- S.: there’s a governance document that says what you do as a company. Articles of incorporation — can write that in.
- A.: if you’re looking for examples, housing coop in oakland. orgs in europe, very large, very old worker owned cooperative businesses where they have farms, factories, sophisticated business that are collaboratively owned.
- (K.) I think this is a link to a coop model for nursing in the Netherlands: https://www.bbc.com/news/health-22450482
- (A) This is really interesting – the Mondragon corporation, w which is a federation of worker cooperatives in Spain: https://en.wikipedia.org/wiki/Mondragon_Corporation
- (J.) food coop in Amsterdam:
- Why a worker cooperative
- Better working conditions
- Positive effects on productivity
- Patronage: amount of money you get is number of hours you worked
- Hard to measure “hours of work” vs “idea” and “industry connections” … keep in mind “no person dominates another” … and sometimes p
- Active vs passive work. Power questions all come up with this governance issue.
- How do we prevent somebody getting the sthort end of the stick?
- Difference between management as bosses vs management to ensure success? Some of the work someone put sin might be management of the capital or whatever it is, but doesn’t imply an heirrachral relationship in this scenario.
- Sort of facilitator (is that a better term than management?)
- Supervisors as managers who are supervising the work that you’re doing
- Weather economic downturns better
- A.: was initially put off by bureaucracy generated. looking for models to track value. track contributions. track equity (your thing is gonna need dollars) vs someone that puts in time? if you restrict the inputs to money only (50 thousand dollars to buy an apartment) is different from joining at a certain level of membership so not putting in money but time, different voting structure? these are the kinds of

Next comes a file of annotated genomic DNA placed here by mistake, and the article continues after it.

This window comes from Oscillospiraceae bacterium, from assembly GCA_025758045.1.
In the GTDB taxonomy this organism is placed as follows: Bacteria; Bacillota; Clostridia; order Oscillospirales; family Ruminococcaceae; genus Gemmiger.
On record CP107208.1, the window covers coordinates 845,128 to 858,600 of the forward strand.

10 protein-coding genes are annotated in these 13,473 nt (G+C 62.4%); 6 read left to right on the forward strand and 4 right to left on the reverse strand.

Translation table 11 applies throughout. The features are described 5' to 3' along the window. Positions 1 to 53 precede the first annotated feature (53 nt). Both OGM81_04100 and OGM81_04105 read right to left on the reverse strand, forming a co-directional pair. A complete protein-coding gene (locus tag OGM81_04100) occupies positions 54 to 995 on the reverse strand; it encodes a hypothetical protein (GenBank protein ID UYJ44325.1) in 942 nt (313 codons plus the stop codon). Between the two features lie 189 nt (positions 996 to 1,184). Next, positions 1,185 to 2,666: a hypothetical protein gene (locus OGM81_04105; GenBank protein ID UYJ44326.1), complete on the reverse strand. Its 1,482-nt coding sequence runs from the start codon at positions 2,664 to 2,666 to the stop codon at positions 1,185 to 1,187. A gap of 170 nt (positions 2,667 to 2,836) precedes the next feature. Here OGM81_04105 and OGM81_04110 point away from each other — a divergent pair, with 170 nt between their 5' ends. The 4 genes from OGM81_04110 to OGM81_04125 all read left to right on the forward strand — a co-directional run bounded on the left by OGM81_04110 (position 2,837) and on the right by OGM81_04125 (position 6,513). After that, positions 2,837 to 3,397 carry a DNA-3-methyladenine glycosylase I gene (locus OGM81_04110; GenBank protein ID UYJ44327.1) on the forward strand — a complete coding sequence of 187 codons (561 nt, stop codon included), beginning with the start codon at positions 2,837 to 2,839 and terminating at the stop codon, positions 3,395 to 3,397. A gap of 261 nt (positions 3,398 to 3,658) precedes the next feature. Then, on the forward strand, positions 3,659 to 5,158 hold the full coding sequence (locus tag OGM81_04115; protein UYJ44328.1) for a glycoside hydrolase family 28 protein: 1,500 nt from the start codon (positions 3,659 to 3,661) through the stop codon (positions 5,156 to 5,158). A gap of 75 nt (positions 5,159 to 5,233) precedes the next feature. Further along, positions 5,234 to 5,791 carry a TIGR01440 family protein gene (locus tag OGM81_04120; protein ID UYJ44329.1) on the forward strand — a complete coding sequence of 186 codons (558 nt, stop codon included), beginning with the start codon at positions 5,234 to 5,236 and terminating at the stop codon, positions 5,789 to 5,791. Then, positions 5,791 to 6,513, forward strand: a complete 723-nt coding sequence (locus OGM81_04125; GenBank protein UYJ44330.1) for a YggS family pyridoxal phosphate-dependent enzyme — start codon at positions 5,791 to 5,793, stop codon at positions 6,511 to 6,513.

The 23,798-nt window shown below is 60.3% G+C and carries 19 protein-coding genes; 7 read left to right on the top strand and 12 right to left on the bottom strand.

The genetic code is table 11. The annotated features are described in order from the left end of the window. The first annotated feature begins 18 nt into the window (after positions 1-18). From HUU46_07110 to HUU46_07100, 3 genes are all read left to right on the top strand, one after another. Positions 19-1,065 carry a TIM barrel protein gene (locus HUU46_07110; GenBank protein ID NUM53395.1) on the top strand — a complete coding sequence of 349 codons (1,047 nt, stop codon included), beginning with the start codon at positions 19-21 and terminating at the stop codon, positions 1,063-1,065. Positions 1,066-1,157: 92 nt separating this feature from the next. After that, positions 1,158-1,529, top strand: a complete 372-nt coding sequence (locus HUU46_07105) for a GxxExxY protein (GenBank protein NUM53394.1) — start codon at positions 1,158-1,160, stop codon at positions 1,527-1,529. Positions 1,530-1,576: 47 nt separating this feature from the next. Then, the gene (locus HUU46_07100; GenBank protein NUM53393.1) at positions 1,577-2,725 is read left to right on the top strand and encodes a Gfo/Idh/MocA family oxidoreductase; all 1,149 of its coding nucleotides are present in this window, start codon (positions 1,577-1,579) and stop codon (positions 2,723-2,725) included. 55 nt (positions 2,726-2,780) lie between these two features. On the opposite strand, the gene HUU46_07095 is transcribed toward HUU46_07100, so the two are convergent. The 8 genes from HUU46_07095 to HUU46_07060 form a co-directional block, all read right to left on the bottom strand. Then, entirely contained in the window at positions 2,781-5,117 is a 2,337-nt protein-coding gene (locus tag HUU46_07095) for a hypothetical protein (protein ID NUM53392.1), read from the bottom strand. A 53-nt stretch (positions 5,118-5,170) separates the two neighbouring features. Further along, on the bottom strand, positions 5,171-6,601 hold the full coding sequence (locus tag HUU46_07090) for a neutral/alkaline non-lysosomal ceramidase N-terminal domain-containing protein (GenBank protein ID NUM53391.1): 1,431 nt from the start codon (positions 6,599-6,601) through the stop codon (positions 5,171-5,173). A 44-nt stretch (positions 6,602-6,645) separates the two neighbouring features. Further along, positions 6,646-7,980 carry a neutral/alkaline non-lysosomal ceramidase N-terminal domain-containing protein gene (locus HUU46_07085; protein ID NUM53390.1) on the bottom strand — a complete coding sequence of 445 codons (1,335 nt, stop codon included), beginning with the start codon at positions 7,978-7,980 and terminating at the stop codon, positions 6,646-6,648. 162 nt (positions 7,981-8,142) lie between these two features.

- A.: do you have an example of operating agreements?
- S.: yeah, added a link to the coop law site. example bylaws on their website. google docs. example with represenative board with community investors; in california you can take $1000/person investment from the community. another example: everybody is on the board adn you have no community investors. example articles of incorporation and bylaws.
- S. organization of cooperatives in the bay area
- S.: i did a survey of tech cooperatives and i’m not sure if i saw one above 15 people. they seem small. personally i’d like to be working at a really large cooperative, but i don’t know. the other people, do they want them and their friends/ would you want something bigger?
- A.: 100 people? the difference between 4 friends and 150 people is daunting.
- S.: yeah, i’ve been thinking about that too. the first step is actually getting the coop, and the second is how do you handle bringing in employees. one thing about a cooperative is not all of the employees have to be worker-owners, just a certain percentage. how do you bring in new people? typically written into bylaws. how to growt hings from 4 to 150 company, i have no idea how to do that =)
- q: what percent?
- (the notetaker became a little overwhelmed and had to pause and just listen for a while)